Transgender people are already everywhere, even if their lives go unnoticed. But in 2014, transgender people truly were everywhere—from the red carpet to the runway, from TV to D.C., and from the cover of Time magazine to the pages of a New York Times bestselling memoir. Visibility is no substitute for change, but 2014 bore witness to plenty of the latter as well, with a series of legal victories that will make it easier for transgender people to find employment, update their legal documents and receive healthcare. Although there’s still a long way to go before anti-transgender violence becomes a thing of the past, 2014 is likely to be remembered as an important step toward a more inclusive future.
Rolling Stone has selected 11 of the most notable moments, trends and controversies from this year’s transgender tipping point.
1) 2014 was a landmark year for transgender people on TV.
Last week, Amazon’s freshman dramedy Transparent was honored with two Golden Globe nominations: for Best Comedy and Best Actor in a Comedy (Jeffrey Tambor). Tambor, in particular, looks likely to repeat at the Emmys, just a year after Orange is the New Black‘s Laverne Cox became the first transgender actor ever nominated for an award at the ceremony. Transparent, created by Jill Soloway (of Six Feet Under and United States of Tara), has garnered acclaim for its humanistic, layered portrayal of a late-life transitioner, Maura, and her decades-long struggle to come out to her very complicated family. The show is partially based on Soloway’s own experiences after her parent came out as transgender in 2011.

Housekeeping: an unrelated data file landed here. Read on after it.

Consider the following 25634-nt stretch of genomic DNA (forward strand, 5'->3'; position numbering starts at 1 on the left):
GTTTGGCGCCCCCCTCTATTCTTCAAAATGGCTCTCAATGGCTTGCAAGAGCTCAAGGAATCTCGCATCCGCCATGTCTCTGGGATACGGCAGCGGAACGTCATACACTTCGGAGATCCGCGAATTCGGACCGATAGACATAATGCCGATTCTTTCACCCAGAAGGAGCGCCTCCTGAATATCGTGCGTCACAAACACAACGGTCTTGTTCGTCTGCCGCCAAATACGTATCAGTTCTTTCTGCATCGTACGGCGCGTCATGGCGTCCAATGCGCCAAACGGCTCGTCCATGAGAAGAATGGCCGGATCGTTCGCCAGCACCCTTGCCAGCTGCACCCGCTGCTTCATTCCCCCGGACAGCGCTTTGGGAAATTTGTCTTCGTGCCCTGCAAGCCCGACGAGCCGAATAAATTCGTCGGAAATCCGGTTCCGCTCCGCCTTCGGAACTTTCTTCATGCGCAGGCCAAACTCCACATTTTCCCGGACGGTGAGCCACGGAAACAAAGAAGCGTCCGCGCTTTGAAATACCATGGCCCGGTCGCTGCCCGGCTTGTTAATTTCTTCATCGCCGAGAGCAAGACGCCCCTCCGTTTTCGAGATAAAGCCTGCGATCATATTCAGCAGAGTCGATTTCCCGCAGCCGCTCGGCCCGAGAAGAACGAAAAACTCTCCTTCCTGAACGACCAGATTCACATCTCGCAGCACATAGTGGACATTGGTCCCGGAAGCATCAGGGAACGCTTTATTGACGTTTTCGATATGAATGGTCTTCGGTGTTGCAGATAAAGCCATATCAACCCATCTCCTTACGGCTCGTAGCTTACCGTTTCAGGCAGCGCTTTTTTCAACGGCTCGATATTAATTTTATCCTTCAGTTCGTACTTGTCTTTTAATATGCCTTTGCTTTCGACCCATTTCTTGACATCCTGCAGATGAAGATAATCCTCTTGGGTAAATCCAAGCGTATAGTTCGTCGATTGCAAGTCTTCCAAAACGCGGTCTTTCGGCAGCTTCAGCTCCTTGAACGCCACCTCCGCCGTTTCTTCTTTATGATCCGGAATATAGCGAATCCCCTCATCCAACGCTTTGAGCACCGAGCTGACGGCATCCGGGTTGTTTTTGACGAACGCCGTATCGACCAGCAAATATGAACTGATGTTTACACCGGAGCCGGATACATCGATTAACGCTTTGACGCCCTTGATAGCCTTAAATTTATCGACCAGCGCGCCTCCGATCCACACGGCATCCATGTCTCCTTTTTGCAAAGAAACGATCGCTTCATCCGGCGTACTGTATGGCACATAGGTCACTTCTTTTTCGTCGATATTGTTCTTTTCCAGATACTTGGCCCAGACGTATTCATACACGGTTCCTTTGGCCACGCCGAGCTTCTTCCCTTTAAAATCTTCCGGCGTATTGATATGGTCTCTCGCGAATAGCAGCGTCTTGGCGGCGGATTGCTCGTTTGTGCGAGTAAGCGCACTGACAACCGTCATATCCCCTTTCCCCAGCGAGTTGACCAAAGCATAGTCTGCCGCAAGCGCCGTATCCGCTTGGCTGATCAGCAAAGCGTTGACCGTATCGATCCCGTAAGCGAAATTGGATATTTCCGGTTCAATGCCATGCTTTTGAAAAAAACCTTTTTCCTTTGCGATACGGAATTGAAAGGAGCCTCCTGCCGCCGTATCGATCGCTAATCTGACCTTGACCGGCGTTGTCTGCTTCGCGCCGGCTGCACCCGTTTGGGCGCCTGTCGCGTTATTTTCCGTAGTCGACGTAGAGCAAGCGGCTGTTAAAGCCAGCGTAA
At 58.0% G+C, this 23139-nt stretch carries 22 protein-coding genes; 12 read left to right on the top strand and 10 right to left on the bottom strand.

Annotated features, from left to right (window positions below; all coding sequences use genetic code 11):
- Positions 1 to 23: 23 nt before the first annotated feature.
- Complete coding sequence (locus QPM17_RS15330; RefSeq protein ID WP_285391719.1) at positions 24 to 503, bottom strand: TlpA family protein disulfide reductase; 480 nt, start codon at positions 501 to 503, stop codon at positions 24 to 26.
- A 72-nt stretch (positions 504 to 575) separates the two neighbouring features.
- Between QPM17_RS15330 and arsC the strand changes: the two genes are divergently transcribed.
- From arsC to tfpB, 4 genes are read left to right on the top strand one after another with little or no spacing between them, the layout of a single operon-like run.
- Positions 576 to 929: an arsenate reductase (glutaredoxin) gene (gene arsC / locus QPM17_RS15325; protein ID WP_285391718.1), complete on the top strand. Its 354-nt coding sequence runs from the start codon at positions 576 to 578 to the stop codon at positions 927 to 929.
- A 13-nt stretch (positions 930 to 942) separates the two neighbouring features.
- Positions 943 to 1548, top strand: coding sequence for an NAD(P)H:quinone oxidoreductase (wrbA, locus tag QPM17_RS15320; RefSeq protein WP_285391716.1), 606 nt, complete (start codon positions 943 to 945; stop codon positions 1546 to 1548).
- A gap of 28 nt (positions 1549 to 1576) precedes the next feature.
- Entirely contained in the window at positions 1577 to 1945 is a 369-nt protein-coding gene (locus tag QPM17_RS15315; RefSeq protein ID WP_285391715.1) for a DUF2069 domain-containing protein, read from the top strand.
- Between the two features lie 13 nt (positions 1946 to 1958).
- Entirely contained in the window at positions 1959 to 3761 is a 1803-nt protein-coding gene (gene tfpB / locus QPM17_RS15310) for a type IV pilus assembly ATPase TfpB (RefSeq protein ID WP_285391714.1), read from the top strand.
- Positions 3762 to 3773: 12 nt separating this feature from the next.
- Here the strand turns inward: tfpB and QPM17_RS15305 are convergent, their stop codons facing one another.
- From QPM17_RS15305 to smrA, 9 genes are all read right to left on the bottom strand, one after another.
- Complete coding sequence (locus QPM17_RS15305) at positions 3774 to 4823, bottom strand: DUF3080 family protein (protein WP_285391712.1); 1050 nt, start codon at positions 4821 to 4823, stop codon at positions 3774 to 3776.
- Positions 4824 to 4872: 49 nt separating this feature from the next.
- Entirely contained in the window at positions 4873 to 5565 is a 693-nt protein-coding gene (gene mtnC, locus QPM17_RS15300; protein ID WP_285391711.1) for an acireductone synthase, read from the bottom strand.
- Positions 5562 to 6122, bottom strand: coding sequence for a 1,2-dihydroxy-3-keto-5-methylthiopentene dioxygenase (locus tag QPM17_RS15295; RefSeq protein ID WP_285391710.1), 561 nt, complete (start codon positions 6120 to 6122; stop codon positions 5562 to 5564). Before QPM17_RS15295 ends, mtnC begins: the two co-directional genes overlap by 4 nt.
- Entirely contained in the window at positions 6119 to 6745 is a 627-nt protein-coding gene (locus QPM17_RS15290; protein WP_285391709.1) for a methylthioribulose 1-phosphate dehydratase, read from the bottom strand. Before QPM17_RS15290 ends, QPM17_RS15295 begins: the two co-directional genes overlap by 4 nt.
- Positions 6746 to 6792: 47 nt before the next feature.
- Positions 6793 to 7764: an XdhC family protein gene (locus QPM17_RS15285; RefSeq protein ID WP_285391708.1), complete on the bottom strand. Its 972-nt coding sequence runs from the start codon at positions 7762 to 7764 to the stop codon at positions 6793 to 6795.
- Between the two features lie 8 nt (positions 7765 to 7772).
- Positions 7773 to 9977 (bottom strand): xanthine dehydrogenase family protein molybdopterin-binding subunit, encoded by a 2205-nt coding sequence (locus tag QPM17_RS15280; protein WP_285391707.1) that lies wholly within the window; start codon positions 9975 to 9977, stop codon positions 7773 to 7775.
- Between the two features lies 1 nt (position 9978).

Transparent was also joined by Cox’s own TV show, The T-Word, which debuted on MTV in October. The T-Word follows seven transgender youths (between the ages of 12 and 24) to tell their stories. “For many of us, the ‘T’ in LGBT means more than transgender, it also means truth,” said Cox. “The cast members in this documentary are fearlessly living their truths and in sharing their stories will send the message to other trans youth that it’s OK to be who you are.”
2) Against Me!’s Transgender Dysphoria Blues was a watershed moment for trans musicians and for rock music at large.
In 2012, Laura Jane Grace took a huge step forward when, in an exclusive interview with Rolling Stone, she revealed her decision to transition. But this January’s Transgender Dysphoria Blues felt like an even greater achievement. Against Me!’s first post-transition LP is more than a coming-out story: It’s 28 tightly coiled minutes of punk-rock bliss just as politically charged as the music on which the band made its name. Tracks like “True Trans Soul Rebel” and “FUCKMYLIFE666” find both Grace and her band excitingly negotiating a new identity for themselves, soaring to new creative heights in the process. The result is Rolling Stone‘s 15th best album of 2014, and one made even more poignant and powerful when filtered through Grace’s True Trans reality docu-series, which debuted on AOL in October. The 10 eight-minute long episodes feature Grace sounding off on everything from parenting and relationships to finding acceptance.